Now, how can we encourage this and will we be able to increase the production of electric vehicles based on this? There will be struggles along the way and supply is definitely something the automotive industry needs to build now for this new technology. But it has always been the main driver of innovation and progress. Innovation is the main lifeblood of our economy, so I don’t see that as a threat at all. I think we will of course invest and build the necessary battery production capacity as the demand for electric vehicles increases rapidly over the next few years.

UKTN: We have seen recent spikes in raw materials that have driven up the costs of all vehicles, especially electric vehicles. What impact has this had on the long-term profitability of electric vehicles? Are there any concerns that it will be difficult to make them accessible to mainstream consumers?

Thomas Ingenlath: I won’t say it’s not a challenge, especially when addressing the mainstream market which is much more price sensitive. We operate and build a brand that is in the luxury/premium segment. I won’t say it doesn’t play a role there, but of course the part that goes into the battery plays a lesser role in the total cost compared to cheaper cars.

Hopefully some of them are now at their peak in the crisis situation we find ourselves in with war and heavy supply chain issues. This is obviously going to loosen up a bit over the next 2 years. And we will, as an industry, need to research and find battery chemicals, ingredients and technologies that are less dependent on these expensive materials and find other mixes. And as a customer I think the race to have the highest energy density and the biggest battery in a car, he thinks we’ll see a different approach happen where you start to respond a lot more to size and to the energy density of the battery depending on your realistic need and your daily use. And the charging infrastructure and the improved number of charging stations will help you not feel the need to have such a long range.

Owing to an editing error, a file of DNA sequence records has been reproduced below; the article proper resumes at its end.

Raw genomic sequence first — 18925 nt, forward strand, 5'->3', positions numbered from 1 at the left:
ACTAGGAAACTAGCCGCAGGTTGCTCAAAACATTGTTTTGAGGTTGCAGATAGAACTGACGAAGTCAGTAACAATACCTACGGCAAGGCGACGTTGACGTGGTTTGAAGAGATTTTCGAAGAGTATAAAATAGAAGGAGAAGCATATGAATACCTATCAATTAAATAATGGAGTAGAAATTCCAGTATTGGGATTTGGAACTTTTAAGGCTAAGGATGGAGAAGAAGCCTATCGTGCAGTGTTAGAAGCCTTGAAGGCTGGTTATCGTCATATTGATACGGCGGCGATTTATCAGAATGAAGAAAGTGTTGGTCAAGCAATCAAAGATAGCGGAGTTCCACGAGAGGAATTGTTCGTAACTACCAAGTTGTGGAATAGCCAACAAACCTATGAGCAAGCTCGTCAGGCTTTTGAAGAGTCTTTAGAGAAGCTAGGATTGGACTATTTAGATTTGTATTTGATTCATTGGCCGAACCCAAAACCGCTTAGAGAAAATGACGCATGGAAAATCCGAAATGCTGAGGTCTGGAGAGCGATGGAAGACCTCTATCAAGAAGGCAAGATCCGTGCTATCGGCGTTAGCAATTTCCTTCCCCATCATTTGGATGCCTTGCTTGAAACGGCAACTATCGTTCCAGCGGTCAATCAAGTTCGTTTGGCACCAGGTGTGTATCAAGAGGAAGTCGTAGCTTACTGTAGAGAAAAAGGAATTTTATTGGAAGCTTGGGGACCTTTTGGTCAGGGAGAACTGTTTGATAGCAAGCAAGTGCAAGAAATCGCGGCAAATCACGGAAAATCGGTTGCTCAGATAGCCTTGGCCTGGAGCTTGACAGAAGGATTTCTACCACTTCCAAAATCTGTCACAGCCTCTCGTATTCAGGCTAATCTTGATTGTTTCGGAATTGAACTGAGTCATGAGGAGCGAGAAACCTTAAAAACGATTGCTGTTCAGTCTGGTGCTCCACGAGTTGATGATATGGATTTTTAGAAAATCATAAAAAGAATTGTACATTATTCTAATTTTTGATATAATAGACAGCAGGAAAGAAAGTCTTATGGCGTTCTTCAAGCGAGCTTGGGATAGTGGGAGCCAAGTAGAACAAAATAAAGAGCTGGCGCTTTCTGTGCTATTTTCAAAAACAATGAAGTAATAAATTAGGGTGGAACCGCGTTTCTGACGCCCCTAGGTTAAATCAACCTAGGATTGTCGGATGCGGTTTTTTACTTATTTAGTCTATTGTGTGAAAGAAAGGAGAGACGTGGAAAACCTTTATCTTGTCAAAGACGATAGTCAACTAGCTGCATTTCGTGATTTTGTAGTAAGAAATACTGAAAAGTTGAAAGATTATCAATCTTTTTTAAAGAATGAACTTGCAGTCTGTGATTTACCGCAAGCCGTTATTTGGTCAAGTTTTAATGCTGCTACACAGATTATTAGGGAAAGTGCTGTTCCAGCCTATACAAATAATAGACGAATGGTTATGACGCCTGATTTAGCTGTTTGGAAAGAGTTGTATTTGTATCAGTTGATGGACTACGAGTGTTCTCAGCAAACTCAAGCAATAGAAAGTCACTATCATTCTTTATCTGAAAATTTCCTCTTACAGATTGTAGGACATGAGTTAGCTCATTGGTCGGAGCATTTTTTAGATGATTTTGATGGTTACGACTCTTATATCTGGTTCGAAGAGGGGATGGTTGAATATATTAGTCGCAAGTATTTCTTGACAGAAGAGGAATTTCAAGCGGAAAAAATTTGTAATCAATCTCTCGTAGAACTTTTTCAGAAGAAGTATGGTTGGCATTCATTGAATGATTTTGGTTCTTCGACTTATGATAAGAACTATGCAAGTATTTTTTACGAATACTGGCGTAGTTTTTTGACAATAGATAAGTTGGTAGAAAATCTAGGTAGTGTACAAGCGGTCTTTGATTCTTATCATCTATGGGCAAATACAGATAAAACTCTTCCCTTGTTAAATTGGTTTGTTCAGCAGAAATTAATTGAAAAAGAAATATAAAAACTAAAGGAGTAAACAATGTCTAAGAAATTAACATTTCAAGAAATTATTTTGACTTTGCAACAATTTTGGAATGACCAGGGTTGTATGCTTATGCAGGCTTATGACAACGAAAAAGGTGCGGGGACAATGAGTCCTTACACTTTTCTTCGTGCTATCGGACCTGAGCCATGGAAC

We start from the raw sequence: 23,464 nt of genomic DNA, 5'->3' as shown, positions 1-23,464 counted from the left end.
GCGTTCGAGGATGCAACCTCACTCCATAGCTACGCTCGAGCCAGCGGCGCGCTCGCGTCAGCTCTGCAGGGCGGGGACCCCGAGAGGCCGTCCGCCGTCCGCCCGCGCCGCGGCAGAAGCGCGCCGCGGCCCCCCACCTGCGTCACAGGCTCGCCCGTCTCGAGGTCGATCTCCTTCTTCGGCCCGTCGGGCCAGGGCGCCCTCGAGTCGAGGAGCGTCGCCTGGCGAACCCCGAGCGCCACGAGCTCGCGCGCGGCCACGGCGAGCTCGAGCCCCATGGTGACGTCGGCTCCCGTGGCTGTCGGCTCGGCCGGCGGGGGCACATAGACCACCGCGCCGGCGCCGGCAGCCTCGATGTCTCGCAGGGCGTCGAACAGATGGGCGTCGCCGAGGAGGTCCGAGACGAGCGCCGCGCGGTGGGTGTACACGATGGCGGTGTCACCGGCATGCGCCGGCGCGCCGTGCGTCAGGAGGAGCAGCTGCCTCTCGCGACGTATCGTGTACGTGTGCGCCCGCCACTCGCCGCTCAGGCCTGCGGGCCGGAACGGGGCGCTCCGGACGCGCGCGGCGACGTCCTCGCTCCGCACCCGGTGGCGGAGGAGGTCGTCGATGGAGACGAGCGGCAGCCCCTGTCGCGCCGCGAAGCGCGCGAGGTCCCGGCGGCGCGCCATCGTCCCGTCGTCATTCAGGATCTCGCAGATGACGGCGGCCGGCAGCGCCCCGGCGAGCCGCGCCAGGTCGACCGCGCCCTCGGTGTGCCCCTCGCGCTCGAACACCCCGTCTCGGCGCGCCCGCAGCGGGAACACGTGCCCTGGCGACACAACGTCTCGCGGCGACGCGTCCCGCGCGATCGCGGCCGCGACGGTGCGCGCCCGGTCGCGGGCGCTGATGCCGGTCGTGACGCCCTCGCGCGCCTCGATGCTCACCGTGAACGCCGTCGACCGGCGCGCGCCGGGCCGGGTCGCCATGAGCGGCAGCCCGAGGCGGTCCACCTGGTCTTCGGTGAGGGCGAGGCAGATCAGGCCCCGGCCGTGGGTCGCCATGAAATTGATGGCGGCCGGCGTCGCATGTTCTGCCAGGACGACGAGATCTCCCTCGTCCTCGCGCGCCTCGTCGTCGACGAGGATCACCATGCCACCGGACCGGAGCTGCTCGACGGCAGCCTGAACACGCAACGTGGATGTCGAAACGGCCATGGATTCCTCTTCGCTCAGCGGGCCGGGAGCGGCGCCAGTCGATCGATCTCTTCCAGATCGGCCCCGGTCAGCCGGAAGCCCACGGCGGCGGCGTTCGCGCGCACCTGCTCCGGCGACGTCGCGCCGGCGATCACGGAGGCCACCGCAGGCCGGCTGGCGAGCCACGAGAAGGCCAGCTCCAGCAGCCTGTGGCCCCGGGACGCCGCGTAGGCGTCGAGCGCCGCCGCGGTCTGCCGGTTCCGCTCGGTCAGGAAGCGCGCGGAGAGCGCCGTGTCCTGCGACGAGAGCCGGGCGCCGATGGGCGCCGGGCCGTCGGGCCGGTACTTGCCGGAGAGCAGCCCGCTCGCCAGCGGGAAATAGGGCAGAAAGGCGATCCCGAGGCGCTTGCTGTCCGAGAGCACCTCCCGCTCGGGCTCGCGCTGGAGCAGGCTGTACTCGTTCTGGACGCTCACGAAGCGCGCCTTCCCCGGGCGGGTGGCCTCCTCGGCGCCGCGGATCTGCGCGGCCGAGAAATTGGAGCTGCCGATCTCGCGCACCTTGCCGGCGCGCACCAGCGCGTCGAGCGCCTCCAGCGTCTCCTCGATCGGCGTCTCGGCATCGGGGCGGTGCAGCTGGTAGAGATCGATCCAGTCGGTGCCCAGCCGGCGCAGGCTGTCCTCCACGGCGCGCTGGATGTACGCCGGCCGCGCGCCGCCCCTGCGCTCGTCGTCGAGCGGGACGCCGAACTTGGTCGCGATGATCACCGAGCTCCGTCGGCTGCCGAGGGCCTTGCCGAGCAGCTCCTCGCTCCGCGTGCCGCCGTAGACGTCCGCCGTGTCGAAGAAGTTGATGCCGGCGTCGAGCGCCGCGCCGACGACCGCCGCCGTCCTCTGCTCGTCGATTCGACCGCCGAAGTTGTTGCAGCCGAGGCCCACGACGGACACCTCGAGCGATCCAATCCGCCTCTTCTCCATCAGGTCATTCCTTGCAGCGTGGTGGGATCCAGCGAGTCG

UKTN: How is Polestar meeting the challenge of self-driving technology?

Thomas Ingenlath: We shamelessly abuse the fact that we can tap into group technology. Volvo is obviously very interested in the safety aspect of autonomous driving. The company that brings this technology to our cars, including the Polestar 3 to begin with, does so by combining the use of Nvidia-powered computing and Luminar LIDAR for an extra eye on the car, and software that brings really the two elements in good harmony. The incredible advancement in what you can achieve in terms of safety with this technology includes hands-free highway steering to allow the driver to step out of the loop and truly have a truly autonomous vehicle for the first time.

This is what we are going to introduce – this technology will be integrated into the Polestar 3.

UKTN: Beyond Polestar, what vehicles, past or present, have stood out to you as an industry leader and designer?

Thomas Ingenlath: Obviously, the cars around you as you grow up leave an incredible and iconic impression. I clearly have these 70s cars in mind. BMW, Alfa Romeo, the European scene which is definitely very strong. Let’s face it, the Polestar 2’s proportions make it a very compact kind of interpretation of the modern sedan. I really feel there’s a kind of romance on my side for this class of car that reflects that childhood experience.

What’s always linked are the memories of you and the context in that car. Being in a Citreon DS at the beach on student exchange – this car picked us up on sailing days and we pulled the boats with the car. A totally simple, iconic architecture and there are those moments that are still very present. Me fixing my first VW Polo, welding the floor myself and really learning about the technology. Change the clutch of this car and get under it. All this to learn how design and technology work together in a car. That, to me, is what’s fascinating about Polestar and this product. It is the close combinations of technology and design that go hand in hand. You can’t just make a fancy design, it still comes with hundreds of engineering questions you need to answer when you do. It’s something that I really like.

The P1800, the Porsche 911, the Bertone GT, the Alfa Romeo – these are of course great icons of automotive beauty that really impressed me. And yet, the idea of ​​large proportions is far more important than any sophisticated styling you bring into a car. This is definitely what drives me to achieve the beauty of our cars.